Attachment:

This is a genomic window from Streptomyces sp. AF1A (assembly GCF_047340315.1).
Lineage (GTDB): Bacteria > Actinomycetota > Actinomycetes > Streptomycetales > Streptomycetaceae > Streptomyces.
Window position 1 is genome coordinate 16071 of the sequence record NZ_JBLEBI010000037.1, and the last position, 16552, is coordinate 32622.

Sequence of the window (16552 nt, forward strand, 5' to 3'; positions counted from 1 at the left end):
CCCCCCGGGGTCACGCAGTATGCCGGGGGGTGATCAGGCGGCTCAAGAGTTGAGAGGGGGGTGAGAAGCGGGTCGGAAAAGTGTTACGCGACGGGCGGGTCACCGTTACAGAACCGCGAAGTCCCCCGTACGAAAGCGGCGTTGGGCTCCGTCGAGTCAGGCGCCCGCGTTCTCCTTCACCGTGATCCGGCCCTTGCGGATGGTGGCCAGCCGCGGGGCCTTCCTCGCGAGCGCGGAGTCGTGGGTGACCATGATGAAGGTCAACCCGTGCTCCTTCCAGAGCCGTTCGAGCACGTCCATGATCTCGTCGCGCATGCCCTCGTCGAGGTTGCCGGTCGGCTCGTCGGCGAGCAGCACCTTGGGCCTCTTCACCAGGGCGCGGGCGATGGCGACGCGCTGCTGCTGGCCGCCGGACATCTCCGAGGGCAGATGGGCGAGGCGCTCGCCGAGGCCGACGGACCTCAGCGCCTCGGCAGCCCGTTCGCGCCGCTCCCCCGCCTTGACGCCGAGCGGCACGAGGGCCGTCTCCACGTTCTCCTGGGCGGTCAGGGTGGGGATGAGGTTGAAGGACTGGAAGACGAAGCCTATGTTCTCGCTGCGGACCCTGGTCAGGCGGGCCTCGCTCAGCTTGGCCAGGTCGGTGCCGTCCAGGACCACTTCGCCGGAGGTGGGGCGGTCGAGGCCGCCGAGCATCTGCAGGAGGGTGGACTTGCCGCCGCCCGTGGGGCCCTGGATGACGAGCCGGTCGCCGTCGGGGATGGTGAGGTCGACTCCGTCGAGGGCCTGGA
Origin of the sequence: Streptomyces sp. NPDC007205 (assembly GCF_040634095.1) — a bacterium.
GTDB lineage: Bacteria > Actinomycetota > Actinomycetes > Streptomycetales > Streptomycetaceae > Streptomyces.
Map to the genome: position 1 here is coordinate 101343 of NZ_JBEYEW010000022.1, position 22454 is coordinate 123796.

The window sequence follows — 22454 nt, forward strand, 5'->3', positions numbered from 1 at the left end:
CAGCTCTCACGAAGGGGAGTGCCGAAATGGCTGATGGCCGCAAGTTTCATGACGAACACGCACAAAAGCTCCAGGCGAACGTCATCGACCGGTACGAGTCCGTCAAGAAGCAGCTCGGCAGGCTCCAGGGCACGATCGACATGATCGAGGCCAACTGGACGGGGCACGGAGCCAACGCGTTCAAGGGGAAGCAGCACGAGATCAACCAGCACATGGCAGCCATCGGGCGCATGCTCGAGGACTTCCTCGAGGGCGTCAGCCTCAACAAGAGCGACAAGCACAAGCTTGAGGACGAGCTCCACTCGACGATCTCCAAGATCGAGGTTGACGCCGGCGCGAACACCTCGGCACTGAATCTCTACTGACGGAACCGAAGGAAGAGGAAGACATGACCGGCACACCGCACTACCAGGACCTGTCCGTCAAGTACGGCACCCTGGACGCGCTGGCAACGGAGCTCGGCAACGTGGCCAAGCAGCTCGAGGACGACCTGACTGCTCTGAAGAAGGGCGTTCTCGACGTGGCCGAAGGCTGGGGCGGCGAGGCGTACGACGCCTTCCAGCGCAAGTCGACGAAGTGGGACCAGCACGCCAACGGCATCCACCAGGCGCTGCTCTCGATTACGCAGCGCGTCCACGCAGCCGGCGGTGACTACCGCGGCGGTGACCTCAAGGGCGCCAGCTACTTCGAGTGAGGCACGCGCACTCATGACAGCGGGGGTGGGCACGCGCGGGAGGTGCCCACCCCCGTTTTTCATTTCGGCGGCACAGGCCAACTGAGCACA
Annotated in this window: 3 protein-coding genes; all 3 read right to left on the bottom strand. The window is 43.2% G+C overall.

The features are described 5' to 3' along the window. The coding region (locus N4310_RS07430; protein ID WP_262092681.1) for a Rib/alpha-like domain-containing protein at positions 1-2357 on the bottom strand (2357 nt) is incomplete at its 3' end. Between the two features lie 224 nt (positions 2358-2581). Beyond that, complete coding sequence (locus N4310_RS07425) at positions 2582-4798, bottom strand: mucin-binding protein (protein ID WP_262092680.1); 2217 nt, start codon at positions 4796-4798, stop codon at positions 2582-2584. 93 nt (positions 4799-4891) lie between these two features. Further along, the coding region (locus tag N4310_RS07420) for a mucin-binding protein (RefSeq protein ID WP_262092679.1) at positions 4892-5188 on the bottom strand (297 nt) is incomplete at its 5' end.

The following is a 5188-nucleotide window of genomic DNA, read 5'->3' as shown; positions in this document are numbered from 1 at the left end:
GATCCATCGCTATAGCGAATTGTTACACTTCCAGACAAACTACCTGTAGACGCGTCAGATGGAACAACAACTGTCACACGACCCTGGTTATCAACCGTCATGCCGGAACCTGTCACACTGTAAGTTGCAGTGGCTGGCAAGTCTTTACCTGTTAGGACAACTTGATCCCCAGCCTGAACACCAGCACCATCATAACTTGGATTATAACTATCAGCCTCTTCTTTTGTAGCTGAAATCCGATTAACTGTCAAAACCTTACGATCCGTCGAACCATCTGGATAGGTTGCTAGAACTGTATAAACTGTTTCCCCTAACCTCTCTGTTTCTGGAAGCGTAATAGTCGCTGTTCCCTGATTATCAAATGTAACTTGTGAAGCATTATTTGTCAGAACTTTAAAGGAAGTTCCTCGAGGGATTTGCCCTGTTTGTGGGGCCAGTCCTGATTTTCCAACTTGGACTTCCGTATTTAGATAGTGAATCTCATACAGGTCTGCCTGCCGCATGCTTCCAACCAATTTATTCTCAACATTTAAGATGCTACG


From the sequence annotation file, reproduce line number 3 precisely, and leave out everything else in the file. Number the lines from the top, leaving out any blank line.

Window position 1 is genome coordinate 16071 of the sequence record NZ_JBLEBI010000037.1, and the last position, 16552, is coordinate 32622.